Reflection April 8


‘Remember not the former things, nor consider the things of old. 

Behold, I am doing a new thing;

now it springs forth, do you not perceive it?

I will make a way in the wilderness and rivers in the desert.

The wild beasts will honor me, the jackals and the ostriches,

for I give water in the wilderness, rivers in the desert,

to give drink to my chosen people, he people whom I formed for myself

that they might declare my praise.’

 Isaiah 43:18-21

I am a fearful person. Recently, I found myself in a season of nightly waiting to fall asleep while also convinced that there was a reason to be scared. I listened intently for rodents running on the ductwork and scratching in the walls or potential intruders in other areas of the house. One night, as I was waiting and wanting to fall asleep, I instead fell back into the habit of worrying and fearing. My heart rate picked up and my thoughts and emotions felt out of my control and I remember thinking, I’m so tired and tired of feeling controlled by my fear. This was not a holy lament; it was more of a lame complaint. But, God graciously spoke to me. He gently said, “You don’t have to do this. You don’t have to get worked up and worried. What would that help anyway? Choose peace. Choose to hope instead.” This sounds melodramatic, but this was a moment when it felt as though the waters parted for me. The next step in the path ahead became clear. The beautiful thing is that his word provided the freedom as well as the power to set my fear and worry down and rest. This was not just coming to a logical understanding of my mental/emotional state. God made a way, releasing from fear in that moment. And, what is more, he gave me an Ebenezer and a practice or spiritual discipline—a next step—through those thoughts and emotions when they arise again.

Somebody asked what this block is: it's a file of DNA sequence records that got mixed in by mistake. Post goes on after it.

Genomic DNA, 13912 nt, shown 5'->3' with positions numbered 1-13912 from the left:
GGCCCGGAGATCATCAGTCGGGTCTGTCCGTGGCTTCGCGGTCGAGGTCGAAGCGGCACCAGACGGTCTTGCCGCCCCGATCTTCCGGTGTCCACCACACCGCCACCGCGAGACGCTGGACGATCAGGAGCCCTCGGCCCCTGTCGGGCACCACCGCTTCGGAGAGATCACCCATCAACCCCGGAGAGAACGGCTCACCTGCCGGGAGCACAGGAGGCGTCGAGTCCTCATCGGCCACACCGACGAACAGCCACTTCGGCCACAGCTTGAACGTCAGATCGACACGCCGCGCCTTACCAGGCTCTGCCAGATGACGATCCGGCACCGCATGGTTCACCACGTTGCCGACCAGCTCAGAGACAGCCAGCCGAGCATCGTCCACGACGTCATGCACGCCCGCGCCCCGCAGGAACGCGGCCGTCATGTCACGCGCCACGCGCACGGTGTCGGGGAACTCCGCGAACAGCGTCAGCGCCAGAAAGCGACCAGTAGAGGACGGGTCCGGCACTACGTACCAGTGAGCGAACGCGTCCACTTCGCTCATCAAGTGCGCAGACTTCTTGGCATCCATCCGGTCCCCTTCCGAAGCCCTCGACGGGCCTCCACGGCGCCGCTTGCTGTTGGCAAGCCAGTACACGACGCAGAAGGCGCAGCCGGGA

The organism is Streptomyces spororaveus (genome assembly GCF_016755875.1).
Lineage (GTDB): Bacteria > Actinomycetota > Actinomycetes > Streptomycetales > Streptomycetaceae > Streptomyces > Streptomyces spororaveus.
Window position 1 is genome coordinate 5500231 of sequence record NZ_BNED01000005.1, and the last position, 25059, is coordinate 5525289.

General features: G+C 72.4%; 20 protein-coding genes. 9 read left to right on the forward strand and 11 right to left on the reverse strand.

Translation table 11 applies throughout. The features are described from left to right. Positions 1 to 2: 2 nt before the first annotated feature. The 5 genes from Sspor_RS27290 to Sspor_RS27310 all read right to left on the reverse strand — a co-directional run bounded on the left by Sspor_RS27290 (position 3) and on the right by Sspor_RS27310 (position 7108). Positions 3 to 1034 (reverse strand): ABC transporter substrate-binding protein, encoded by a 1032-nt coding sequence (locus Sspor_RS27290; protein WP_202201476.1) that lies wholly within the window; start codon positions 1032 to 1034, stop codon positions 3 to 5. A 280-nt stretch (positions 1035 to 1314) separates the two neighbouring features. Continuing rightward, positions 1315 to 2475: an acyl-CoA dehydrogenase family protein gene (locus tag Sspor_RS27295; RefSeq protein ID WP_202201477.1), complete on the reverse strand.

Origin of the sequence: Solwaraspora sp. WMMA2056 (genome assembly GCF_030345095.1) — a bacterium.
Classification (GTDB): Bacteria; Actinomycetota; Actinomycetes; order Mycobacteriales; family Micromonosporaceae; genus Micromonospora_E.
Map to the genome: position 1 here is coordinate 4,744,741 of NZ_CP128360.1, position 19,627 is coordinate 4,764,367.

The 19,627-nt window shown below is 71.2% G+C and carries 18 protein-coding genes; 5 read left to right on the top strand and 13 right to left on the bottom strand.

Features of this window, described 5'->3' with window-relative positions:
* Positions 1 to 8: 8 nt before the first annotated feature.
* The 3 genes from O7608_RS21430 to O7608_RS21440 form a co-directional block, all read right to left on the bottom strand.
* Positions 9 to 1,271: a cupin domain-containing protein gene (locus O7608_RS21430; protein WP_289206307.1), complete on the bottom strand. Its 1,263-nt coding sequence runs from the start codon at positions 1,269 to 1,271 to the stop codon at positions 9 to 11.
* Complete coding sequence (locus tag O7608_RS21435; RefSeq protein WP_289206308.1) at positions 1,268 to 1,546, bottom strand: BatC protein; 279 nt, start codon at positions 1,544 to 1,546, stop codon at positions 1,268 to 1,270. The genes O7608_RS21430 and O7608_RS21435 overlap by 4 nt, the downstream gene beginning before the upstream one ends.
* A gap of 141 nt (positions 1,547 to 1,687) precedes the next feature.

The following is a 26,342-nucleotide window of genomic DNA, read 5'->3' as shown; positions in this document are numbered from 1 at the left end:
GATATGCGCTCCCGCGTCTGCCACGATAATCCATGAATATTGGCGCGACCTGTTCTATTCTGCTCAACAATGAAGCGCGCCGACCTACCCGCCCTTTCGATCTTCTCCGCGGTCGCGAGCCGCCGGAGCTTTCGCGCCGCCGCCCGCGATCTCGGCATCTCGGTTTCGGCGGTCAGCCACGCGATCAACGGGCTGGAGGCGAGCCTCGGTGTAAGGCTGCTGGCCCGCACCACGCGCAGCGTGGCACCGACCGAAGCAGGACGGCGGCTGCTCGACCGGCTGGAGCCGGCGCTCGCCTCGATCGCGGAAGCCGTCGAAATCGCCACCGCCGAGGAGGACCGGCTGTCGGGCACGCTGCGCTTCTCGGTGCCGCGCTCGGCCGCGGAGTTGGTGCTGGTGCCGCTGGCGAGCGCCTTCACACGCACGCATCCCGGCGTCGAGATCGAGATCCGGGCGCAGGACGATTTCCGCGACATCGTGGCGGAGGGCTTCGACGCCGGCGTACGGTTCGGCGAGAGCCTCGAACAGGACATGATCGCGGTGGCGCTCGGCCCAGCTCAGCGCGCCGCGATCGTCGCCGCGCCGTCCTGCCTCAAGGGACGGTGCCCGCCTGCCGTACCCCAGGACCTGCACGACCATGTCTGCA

In Isaiah, God promises his people a way forward. Like an anchor, Isaiah 43 holds us fast to the truth of who God is—the Holy One of Israel, our Savior—and who we are—created, known, and loved by him, as he knew and loved Israel. 

 When God seems to say in verse 18, “forget the past,” I think his meaning is actually along the lines of: “The Lord always has greater things in store; he is revealed in the past, but he is always more than the past revealed,” (Isaiah, J. Alec Motyer, 306).

 Sure enough, his announcement to Israel is something we can claim as gospel:

            “Behold, I am doing a new thing;  now it springs forth, do you not perceive it?” (vs. 19)

 That question, “Do you not perceive it?” is rhetorically loaded. It’s like a breath of fresh air, offering a pause and the challenge to see. It’s a slap in the face to help us wake up and ask: am I blind and deaf to God’s work and word? It’s a sweet, endearing invitation to open up our senses, heart, and mind to God’s work in and around us. 

 God makes a way where there is no way. He invites us to see evidence of hope fulfilled right here where we are—even in the desert and wilderness. 

 Given the beauty of prophecy, we get to load all of time into God’s promise here to Israel. He made a way for Israel to survive through time and history, he sent Jesus as the ultimate Way back to himself, and he makes a way forward for us as his church—both as a body of believers and in our individual lives.

 Rather than stopping with the promise, he goes so far as to say why he does all of this for us, “that they might declare my praise.” It is for our own good! He makes the way for us to get to be fully human, living into who he made us to be: his creation that glorifies him and enjoys him forever. 

 He is inviting us to see him at work around us, to ask: where and how are you at work right here and right now, God? …and to praise him as we walk his way. 

Connie Bolger


“Come to Me” by Sandra McCracken on “The Kingdom of Heaven is Like This” album by Rain for Roots

Come to me. Walk with me. 

Learn the rhythms of my grace.

Come to me. I have all you need.

Learn to rest even while you are awake.

Are you tired?

Are you worried? 

Worn out from the day?

Have you been in a hurry? 

I will slow the pace. 

Come to me. Walk with me. 

Learn the rhythms of my grace. 

Come to me. I have all you need. 

Learn to rest even while you are awake.